Hamas may have committed war crimes, rights group says

Israel had faced same accusation

By Diaa Hadid
Associated Press / August 7, 2009

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GAZA CITY, Gaza Strip - A prominent human rights group said there is “strong evidence’’ that Gaza’s Hamas rulers committed war crimes by allowing militants to fire rockets from the territory that killed civilians in Israel, according to a report released yesterday.

The 31-page report by the New York-based Human Rights Watch focuses on Hamas’s actions in connection with Israel’s three-week offensive in Gaza that ended in late January. Human Rights Watch, as well as other groups, have previously accused Israel of committing war crimes during the offensive, which was aimed at stopping Palestinian rocket fire.

“Hamas rocket attacks targeting Israeli civilians are unlawful and unjustifiable, and amount to war crimes,’’ said Iain Levine of Human Rights Watch. But the report stopped short of accusing Hamas militants of war crimes, with officials saying only a court could make that determination.

Hamas rejected the group’s findings, calling the organization biased.

More than 1,100 Palestinians were killed during the offensive. Palestinians said most were civilians, but Israel disputed that.

Three Israeli civilians were killed by rocket fire and 10 soldiers were also killed during the conflict as Israeli warplanes, tanks, and artillery smashed Palestinian government buildings, and destroyed and damaged thousands of apartments, schools, and factories.

Hamas militants fired hundreds of rockets at southern Israeli towns, forcing thousands of civilians to hide in shelters or to flee. Many of those rockets were filmed by Israeli army drones and seen by foreign observers being launched from crowded Palestinian neighborhoods.

Israel was accused by rights groups of using excessive force and endangering civilians in Gaza.

A small group of Israeli soldiers who fought in the offensive made anonymous statements in a report issued last month saying Israel’s military used Palestinians as human shields, improperly fired incendiary white phosphorous shells over civilian areas, and used overwhelming firepower that caused needless deaths and destruction. The report was released by an organization of Israeli army reservists critical of their country’s treatment of Palestinians.

The army said that if they would come forward and give evidence, the allegations would be investigated. International rights groups have said the degree of force and heavy civilian death toll constituted war crimes, and the UN has begun investigating the actions of Israel and Hamas.

Bill Van Esveld of Human Rights Watch said it was not the numbers of people killed but the intent of armed groups to harm civilians that determined whether they committed war crimes.

Van Esveld said the Islamic militant group, which is committed to Israel’s destruction, violated international war rules by allowing fighters to launch rockets that either “deliberately or indiscriminately’’ targeted civilian areas. Hamas also violated rules of war, he said, by allowing militants to fire from populated Gaza areas, endangering the lives of civilians by making them vulnerable to return Israeli fire.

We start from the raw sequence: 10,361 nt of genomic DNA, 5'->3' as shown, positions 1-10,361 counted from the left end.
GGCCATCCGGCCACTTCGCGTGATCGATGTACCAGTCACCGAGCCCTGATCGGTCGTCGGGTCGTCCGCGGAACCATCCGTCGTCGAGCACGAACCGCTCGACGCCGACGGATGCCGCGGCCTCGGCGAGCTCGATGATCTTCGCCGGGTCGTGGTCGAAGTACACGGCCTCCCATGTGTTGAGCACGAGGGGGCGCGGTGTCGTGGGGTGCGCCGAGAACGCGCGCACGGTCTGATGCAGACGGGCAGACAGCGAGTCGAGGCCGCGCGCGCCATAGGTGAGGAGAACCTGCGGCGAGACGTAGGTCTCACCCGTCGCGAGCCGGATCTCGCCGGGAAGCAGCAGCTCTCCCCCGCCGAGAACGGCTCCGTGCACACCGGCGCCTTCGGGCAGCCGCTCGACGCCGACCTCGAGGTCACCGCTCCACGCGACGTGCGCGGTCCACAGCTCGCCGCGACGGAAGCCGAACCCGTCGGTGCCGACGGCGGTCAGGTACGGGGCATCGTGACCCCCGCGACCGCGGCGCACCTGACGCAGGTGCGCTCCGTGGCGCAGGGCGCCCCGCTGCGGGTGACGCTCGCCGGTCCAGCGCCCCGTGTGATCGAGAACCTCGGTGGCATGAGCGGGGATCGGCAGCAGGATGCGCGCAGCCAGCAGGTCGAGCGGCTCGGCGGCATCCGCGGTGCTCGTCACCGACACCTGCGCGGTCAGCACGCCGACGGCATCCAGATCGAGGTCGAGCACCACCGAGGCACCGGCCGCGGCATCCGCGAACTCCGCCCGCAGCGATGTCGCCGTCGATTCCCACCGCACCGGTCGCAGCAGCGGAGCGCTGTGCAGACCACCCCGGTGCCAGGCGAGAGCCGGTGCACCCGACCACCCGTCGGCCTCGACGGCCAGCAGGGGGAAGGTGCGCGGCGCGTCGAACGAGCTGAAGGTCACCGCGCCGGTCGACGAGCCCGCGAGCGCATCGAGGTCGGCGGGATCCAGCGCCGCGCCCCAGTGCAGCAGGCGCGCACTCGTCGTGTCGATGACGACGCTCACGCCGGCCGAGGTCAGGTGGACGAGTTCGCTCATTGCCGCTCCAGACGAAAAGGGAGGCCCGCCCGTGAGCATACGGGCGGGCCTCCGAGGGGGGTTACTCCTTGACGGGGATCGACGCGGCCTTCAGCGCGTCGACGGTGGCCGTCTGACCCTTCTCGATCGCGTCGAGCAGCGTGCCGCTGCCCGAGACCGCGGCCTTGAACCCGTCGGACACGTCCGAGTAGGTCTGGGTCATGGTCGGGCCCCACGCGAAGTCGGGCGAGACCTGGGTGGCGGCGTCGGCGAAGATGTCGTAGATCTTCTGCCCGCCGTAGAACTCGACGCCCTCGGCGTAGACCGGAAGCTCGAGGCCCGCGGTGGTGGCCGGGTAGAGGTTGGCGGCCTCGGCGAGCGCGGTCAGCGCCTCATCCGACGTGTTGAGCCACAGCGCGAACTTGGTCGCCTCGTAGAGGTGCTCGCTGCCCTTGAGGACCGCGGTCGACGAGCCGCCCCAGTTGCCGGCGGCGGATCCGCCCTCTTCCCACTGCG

Van Esveld said that in the specific cases where three Israeli civilians were killed by rocket fire, there was “strong evidence’’ Hamas militants committed war crimes.

One Israeli civilian, Beber Vaknin, 58, was killed while in his backyard, about 6 miles from Gaza. Hani al-Mahdi, an Israel construction worker, was killed at a building site. Irit Sheetrit, a mother of four, was killed as she drove home.

“It’s clear evidence of intent to commit war crimes,’’ Van Esveld said. He said other cases needed more investigation.

Hamas took responsibility for each of the attacks on its website but Hamas spokesman Ismail Ridwan nevertheless denied the charges. “Hamas did not use human shields and did not fire rockets from residential areas. Hamas does not target civilians,’’ Ridwan said.

In the lexicon of Hamas, no Israeli is considered a civilian as all have either performed compulsory military service, will serve in the future, or are currently in the reserves.

Israeli government spokesman Mark Regev referred queries for comment on the report to a 160-page Israeli document on the Gaza offensive released last week. It contains 20 pages of documentation of Hamas practices, including rocket attacks, and Israel’s response.

The Israeli NGO Monitor, which critiques groups such as Human Rights Watch, criticized it for waiting for six months before issuing its report critical of Hamas though it contained “no new information.’’ Gerald Steinberg, director of NGO Monitor, pointed out that the group already released two reports critical of Israel. “The fact that it [Hamas] is only now on their agenda exposes their biased priorities,’’ he said.

Since fighting subsided in January, Hamas militants have held back from firing rockets, respecting an unwritten truce with Israel.

Hamas is considered a terrorist organization by most of the international community.